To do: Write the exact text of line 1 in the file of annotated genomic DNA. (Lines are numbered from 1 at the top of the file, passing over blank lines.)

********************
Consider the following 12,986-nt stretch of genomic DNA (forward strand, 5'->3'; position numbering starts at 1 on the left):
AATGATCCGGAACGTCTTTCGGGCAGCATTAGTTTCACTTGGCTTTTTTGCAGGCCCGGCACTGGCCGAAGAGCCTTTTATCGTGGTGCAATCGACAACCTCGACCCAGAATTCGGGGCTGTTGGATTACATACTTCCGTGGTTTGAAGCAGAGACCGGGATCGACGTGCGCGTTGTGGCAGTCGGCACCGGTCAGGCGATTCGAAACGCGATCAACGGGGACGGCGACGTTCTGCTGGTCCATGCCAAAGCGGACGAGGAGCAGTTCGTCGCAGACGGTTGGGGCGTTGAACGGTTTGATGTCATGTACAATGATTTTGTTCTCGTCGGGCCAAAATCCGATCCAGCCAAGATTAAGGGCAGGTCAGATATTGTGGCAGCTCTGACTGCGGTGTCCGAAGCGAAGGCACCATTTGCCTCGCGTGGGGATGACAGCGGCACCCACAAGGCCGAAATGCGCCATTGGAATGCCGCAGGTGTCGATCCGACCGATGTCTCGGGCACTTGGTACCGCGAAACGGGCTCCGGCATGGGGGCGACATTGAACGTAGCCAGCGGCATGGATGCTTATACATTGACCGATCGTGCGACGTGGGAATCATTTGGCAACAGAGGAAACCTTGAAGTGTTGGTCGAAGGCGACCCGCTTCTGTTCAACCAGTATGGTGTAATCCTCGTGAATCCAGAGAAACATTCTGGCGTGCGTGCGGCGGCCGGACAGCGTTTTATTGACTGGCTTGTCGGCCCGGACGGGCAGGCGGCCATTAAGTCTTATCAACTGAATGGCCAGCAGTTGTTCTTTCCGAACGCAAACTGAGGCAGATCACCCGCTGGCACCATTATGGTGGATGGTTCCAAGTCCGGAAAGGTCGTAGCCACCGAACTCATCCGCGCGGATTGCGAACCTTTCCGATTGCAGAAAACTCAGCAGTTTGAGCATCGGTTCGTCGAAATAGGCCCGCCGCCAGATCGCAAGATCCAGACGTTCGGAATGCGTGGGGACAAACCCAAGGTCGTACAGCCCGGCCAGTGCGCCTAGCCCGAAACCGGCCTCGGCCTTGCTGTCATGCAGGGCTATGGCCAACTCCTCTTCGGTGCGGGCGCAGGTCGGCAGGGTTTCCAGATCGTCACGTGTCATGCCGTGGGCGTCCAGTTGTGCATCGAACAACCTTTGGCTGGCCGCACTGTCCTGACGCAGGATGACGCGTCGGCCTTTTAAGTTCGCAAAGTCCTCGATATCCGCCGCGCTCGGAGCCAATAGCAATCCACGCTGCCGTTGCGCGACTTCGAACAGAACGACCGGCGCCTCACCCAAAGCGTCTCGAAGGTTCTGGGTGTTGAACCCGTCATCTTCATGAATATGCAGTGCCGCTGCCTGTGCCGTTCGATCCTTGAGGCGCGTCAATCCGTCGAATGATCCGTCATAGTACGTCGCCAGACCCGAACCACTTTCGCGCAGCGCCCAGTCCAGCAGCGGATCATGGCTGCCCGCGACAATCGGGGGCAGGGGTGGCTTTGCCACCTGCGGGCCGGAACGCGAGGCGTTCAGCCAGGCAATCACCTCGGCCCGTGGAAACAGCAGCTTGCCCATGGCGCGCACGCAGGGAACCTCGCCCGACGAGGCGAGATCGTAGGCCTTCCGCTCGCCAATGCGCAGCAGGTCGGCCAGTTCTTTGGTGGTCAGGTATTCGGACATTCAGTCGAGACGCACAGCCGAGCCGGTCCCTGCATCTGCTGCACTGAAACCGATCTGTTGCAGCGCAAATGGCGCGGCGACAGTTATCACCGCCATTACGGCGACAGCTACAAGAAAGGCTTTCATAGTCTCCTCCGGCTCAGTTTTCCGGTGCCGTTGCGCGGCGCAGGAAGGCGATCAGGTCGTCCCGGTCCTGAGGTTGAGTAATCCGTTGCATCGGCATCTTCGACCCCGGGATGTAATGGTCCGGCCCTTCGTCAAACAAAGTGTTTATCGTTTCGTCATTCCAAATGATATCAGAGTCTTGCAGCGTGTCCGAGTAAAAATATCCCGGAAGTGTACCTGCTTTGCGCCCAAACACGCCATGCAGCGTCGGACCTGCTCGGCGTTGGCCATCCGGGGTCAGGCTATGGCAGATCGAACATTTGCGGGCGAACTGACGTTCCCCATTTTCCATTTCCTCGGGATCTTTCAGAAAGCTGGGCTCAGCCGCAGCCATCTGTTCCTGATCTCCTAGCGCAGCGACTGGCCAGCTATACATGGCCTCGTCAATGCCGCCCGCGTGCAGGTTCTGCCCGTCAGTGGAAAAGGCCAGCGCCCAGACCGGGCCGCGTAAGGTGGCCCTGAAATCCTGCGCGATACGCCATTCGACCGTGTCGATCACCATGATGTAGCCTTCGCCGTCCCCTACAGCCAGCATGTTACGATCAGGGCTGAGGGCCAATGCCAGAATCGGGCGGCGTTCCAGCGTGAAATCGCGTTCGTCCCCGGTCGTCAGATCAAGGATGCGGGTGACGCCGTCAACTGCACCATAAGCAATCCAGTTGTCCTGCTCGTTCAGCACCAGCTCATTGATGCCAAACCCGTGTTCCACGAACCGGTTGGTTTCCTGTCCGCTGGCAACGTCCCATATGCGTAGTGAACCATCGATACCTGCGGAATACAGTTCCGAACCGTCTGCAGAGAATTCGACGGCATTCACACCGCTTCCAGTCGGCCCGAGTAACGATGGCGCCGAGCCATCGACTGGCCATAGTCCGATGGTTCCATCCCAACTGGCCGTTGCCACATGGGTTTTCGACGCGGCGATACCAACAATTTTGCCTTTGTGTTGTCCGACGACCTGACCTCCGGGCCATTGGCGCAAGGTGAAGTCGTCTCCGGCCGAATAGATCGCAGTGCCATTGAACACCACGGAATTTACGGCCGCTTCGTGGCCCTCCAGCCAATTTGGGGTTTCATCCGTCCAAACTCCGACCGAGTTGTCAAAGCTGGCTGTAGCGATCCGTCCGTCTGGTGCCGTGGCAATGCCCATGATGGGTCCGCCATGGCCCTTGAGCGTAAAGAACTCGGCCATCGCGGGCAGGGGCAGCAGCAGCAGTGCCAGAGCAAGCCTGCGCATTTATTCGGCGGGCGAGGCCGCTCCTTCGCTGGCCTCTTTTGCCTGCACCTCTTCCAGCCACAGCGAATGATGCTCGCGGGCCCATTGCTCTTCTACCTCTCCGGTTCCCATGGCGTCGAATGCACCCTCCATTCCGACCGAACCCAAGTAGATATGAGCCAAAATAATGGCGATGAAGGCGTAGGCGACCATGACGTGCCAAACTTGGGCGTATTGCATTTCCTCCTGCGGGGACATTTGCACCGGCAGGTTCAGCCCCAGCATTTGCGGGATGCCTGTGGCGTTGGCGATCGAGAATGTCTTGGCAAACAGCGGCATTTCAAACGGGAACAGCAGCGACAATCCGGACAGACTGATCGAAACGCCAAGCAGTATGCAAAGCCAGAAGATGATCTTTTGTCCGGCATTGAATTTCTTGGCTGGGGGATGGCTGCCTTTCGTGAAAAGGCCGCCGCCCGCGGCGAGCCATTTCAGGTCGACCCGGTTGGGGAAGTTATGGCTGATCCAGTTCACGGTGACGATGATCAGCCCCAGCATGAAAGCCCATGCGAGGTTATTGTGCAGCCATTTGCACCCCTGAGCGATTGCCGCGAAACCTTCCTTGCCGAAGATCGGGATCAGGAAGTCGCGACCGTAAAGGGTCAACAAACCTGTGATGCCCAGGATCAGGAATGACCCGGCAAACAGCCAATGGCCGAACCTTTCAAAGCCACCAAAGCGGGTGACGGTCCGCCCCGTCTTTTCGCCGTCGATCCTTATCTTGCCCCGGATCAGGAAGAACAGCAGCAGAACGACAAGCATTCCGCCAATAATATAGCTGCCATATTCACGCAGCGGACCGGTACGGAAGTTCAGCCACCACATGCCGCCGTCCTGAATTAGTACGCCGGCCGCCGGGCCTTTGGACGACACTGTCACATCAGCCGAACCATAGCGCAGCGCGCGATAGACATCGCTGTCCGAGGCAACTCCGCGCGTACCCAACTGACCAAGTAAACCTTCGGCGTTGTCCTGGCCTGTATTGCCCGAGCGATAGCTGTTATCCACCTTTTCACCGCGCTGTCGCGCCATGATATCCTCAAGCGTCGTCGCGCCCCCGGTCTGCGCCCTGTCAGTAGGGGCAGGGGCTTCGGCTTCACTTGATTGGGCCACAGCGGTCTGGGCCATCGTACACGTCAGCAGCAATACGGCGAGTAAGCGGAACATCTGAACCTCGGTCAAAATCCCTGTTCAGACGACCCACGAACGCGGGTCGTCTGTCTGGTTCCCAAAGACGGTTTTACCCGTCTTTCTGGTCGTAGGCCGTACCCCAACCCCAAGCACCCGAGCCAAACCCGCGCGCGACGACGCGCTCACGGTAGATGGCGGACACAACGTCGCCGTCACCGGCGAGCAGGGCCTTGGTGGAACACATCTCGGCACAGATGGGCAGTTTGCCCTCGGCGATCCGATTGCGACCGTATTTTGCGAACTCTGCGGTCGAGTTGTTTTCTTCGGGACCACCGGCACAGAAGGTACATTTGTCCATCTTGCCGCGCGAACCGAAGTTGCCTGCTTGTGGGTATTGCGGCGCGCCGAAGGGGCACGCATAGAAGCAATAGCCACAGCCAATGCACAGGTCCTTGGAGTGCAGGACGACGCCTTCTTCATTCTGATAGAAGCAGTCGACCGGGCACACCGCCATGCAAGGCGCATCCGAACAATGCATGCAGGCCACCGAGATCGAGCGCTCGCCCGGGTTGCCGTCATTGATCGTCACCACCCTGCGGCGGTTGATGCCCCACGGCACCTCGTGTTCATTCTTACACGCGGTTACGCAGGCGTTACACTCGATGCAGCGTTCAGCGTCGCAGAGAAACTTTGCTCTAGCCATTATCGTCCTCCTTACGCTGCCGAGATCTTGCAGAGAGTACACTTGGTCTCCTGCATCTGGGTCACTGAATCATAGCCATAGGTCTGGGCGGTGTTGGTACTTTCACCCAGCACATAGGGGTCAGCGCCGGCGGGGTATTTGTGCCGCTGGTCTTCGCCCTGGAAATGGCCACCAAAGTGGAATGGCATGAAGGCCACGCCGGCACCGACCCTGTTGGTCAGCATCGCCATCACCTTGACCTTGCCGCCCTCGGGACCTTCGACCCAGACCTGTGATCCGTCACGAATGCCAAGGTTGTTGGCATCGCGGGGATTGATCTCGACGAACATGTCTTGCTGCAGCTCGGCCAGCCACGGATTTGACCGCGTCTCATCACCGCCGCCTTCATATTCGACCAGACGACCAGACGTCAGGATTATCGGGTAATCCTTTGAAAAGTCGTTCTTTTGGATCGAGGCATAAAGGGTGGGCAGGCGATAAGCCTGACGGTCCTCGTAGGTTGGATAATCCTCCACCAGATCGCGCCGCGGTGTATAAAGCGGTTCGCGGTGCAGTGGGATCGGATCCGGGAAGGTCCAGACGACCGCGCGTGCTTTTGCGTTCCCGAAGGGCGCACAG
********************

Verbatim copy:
Consider the following 12,986-nt stretch of genomic DNA (forward strand, 5'->3'; position numbering starts at 1 on the left):